When it comes to the 80s you might think of Gordon Gekko, neon as a color and Madonna, but not the cars. The cars from this decade were, for the most part, disposable and even now appear dated. However, if you could afford it, there were some diamonds in the rough.
1. Lamborghini Countach
While it made its debut in the mid-70s, the Lamborghini Countach and was featured in the 1981 movie Canon Ball Run starring Burt Reynolds. The most noticeable feature about this model was it had butterfly doors, highly unique for the time. With the standard Lamborghini V12, it had a lot of power, but was decided early on the engine would be mounted backwards for better weight distribution. With the bigger motor came more horsepower and torque. This is one car that has aged well and still looks as good today as it did in 1981.
2. 1985 Ferrari Testarossa
Best remembered as the Miami Vice car, the Ferrari Testarossa still looks as good today as it did 40 years ago. The designers must have had a crystal ball because it hasn’t aged one bit with the exception of the cockpit. Well endowed with a 4.9 liter engine, it supplied Crocket with 390 hp and 361 ft-lbs of torque. While it could go from a standstill to 60 mph in 5.2 seconds, by the mid 1990s, it improved to 4.7 seconds and could achieve a top speed of 196 mph.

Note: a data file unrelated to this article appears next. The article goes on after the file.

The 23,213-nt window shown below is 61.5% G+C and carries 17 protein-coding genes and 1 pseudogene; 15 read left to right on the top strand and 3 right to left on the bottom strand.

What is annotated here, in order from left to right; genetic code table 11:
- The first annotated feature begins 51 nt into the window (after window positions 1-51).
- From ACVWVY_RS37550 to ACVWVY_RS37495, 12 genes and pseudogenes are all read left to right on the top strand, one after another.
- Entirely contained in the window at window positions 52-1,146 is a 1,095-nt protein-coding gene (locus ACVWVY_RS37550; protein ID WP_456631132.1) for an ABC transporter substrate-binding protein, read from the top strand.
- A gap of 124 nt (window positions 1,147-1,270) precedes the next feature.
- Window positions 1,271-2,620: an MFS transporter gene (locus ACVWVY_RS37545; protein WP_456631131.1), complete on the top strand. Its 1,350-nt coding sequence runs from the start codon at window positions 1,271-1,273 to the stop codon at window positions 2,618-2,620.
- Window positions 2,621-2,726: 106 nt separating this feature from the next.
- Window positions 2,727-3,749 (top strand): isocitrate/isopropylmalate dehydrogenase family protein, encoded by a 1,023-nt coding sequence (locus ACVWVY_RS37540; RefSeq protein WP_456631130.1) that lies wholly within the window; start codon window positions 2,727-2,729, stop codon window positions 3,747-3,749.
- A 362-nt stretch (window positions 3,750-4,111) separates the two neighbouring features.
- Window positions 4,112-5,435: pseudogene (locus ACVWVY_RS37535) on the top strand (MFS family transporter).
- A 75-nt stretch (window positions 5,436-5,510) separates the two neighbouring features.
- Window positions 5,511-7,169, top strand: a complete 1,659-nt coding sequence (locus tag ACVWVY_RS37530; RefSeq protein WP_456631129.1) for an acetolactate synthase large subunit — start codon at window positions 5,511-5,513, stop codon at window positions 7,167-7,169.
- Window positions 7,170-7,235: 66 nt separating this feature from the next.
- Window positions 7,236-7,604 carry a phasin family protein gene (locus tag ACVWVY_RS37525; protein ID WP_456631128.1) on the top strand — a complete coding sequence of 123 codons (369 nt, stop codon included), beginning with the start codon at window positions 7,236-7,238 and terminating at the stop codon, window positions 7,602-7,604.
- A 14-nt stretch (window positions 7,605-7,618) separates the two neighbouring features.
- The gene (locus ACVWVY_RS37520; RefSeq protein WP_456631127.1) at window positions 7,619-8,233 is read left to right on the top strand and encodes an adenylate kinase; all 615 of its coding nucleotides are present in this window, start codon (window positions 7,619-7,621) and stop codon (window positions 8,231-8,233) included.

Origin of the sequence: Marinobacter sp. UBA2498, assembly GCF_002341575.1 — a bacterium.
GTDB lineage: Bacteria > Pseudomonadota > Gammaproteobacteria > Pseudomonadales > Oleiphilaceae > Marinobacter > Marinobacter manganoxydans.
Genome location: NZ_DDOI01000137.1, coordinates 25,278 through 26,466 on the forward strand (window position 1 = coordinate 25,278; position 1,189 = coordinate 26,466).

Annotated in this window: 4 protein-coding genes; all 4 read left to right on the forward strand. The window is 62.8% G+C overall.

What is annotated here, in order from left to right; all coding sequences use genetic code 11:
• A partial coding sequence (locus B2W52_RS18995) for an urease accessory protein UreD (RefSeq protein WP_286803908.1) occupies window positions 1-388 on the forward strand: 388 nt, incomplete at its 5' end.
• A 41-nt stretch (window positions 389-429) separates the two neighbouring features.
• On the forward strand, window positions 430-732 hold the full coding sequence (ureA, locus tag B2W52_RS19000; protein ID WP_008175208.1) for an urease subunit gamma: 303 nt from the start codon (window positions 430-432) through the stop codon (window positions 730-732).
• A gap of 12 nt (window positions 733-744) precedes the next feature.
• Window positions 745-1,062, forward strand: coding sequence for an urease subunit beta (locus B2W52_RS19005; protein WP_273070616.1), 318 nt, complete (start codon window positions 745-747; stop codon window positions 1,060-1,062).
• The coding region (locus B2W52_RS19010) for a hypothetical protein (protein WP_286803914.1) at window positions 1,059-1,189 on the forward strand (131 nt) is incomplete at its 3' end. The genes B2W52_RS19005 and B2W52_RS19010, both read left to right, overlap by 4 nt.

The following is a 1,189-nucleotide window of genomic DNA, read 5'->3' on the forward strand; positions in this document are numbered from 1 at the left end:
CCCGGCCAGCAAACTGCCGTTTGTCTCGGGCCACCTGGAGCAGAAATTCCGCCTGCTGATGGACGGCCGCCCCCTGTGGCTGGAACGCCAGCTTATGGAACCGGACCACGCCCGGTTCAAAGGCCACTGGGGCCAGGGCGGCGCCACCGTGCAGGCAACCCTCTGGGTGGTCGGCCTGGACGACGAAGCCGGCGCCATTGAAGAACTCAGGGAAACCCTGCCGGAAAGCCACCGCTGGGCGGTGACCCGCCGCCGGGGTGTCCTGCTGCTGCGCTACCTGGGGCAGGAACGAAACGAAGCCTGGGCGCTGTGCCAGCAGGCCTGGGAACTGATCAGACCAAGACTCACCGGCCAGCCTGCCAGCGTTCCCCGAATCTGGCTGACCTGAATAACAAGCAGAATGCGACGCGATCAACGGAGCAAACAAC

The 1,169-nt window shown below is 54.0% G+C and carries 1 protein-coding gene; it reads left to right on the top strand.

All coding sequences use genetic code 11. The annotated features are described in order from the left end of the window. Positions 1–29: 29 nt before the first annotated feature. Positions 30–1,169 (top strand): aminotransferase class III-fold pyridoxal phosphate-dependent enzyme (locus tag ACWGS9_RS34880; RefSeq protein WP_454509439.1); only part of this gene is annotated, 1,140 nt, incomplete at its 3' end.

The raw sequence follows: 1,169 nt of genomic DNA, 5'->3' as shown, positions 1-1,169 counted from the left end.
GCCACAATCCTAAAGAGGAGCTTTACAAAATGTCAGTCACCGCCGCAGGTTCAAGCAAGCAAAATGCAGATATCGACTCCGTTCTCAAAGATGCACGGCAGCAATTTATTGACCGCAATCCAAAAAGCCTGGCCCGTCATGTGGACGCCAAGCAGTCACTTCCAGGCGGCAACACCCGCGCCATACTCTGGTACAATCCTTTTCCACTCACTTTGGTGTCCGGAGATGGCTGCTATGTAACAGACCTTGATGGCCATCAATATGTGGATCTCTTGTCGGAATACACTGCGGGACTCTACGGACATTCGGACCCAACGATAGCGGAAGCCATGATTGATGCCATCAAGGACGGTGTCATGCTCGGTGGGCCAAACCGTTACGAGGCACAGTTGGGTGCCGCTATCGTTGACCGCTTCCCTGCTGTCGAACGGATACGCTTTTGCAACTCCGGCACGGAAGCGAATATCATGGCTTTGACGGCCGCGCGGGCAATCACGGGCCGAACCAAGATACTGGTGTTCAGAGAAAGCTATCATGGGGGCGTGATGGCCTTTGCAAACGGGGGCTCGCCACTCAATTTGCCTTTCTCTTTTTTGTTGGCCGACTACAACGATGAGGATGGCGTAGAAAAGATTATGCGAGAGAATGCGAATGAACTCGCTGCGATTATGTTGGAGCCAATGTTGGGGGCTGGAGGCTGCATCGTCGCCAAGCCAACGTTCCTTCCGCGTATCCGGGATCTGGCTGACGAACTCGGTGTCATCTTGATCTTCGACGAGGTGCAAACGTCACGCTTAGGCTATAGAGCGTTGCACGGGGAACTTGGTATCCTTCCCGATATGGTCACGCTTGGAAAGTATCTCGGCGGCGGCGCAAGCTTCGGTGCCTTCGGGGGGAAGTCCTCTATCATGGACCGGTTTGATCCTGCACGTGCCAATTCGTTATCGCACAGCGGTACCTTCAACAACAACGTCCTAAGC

3. Porsche 959
While the Porsche 959 looks a bit dated since its debut in 1986, back in the day these vehicles were high performance status symbols – a reputation that they still carry – but unlike the Ferrari and Maserati, Porsche was actually affordable. At the time of its debut, the 959 was the fastest street legal car in the market. Thanks to the twin turbocharged engine Porsche could push it to 195 mph. Like the 911, the 959 was a rear engined sports coupe. What made this vehicle unique was its twin turbo 6 cylinder boxer engine. With air cooled cylinders and water cooled heads, the Porsche would unleash an astonishing 444 horsepower. Performance was the key to this cars success and everything that went into it was geared with that in mind. Instead of a metal body, Porsche used a lightweight aluminum and Nomax for the floor. Aerodynamics were also thought out carefully for drivers who wanted to push the boundaries and take it to the limit without turbulence. And while it might appear dated, it was the manufacturers crowning achievement. Porsche, there is no substitute.
4. 1982 Firebird
As I have stated before, I prefer imports over domestics, but I can’t forget the Pontiac Firebird. While the Firebird had it rival with the Chevy Camaro, it was Pontiac who got the nod from Smokey and the Bandit as well as a starring role in the hit TV show Knight Rider. While the Firebird was rebooting in 1982 to its third generation, it was still a hard sell with rising gas prices. The Bird was totally redesigned for 1982 and I mean totally. It was built to be more aerodynamic, more fuel efficient and faster. They looked to Corvette and stole a couple of ideas, the sloping hood and those pop up headlights. It was also lighter than its predecessor by 500 pounds which added to the Firebirds quickness off the line. Everything was built to help the performance right down to the hubcaps. Though Pontiac would make improvements over the next ten years, even morf into another car known as the Trans Am, 1982 was the starting for this truly iconic automobile.